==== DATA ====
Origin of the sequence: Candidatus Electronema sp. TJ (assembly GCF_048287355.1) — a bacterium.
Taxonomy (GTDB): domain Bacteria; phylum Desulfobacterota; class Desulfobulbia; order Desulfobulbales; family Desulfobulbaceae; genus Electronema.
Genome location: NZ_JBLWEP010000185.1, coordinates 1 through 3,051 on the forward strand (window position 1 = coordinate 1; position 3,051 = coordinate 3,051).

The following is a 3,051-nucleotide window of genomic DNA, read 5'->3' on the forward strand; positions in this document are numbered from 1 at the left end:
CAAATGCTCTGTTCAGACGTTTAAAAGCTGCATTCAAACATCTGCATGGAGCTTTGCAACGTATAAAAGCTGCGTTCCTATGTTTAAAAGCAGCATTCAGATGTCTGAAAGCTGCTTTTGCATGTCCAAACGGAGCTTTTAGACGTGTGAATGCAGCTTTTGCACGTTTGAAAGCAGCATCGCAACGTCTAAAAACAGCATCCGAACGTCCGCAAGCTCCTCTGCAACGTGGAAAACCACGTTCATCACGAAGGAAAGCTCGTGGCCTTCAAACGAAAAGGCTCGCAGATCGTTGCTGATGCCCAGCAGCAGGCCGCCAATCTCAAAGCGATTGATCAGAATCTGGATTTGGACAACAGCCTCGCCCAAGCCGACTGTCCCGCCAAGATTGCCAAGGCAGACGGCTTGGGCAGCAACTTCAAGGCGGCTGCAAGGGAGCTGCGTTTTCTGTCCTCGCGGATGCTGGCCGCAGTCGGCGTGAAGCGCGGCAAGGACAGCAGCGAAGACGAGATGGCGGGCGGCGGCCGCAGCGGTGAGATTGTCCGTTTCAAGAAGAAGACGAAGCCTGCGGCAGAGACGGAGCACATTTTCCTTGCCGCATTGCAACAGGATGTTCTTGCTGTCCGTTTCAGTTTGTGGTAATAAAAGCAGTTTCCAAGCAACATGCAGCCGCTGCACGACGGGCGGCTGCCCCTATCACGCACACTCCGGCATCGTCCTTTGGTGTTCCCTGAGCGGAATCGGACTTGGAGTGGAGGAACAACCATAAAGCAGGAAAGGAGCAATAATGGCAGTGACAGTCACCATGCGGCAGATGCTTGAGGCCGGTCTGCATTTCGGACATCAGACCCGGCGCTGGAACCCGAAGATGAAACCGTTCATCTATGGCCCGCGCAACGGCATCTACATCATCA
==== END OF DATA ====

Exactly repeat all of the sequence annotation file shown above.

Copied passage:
Origin of the sequence: Candidatus Electronema sp. TJ (assembly GCF_048287355.1) — a bacterium.
Taxonomy (GTDB): domain Bacteria; phylum Desulfobacterota; class Desulfobulbia; order Desulfobulbales; family Desulfobulbaceae; genus Electronema.
Genome location: NZ_JBLWEP010000185.1, coordinates 1 through 3,051 on the forward strand (window position 1 = coordinate 1; position 3,051 = coordinate 3,051).

The following is a 3,051-nucleotide window of genomic DNA, read 5'->3' on the forward strand; positions in this document are numbered from 1 at the left end:
CAAATGCTCTGTTCAGACGTTTAAAAGCTGCATTCAAACATCTGCATGGAGCTTTGCAACGTATAAAAGCTGCGTTCCTATGTTTAAAAGCAGCATTCAGATGTCTGAAAGCTGCTTTTGCATGTCCAAACGGAGCTTTTAGACGTGTGAATGCAGCTTTTGCACGTTTGAAAGCAGCATCGCAACGTCTAAAAACAGCATCCGAACGTCCGCAAGCTCCTCTGCAACGTGGAAAACCACGTTCATCACGAAGGAAAGCTCGTGGCCTTCAAACGAAAAGGCTCGCAGATCGTTGCTGATGCCCAGCAGCAGGCCGCCAATCTCAAAGCGATTGATCAGAATCTGGATTTGGACAACAGCCTCGCCCAAGCCGACTGTCCCGCCAAGATTGCCAAGGCAGACGGCTTGGGCAGCAACTTCAAGGCGGCTGCAAGGGAGCTGCGTTTTCTGTCCTCGCGGATGCTGGCCGCAGTCGGCGTGAAGCGCGGCAAGGACAGCAGCGAAGACGAGATGGCGGGCGGCGGCCGCAGCGGTGAGATTGTCCGTTTCAAGAAGAAGACGAAGCCTGCGGCAGAGACGGAGCACATTTTCCTTGCCGCATTGCAACAGGATGTTCTTGCTGTCCGTTTCAGTTTGTGGTAATAAAAGCAGTTTCCAAGCAACATGCAGCCGCTGCACGACGGGCGGCTGCCCCTATCACGCACACTCCGGCATCGTCCTTTGGTGTTCCCTGAGCGGAATCGGACTTGGAGTGGAGGAACAACCATAAAGCAGGAAAGGAGCAATAATGGCAGTGACAGTCACCATGCGGCAGATGCTTGAGGCCGGTCTGCATTTCGGACATCAGACCCGGCGCTGGAACCCGAAGATGAAACCGTTCATCTATGGCCCGCGCAACGGCATCTACATCATCA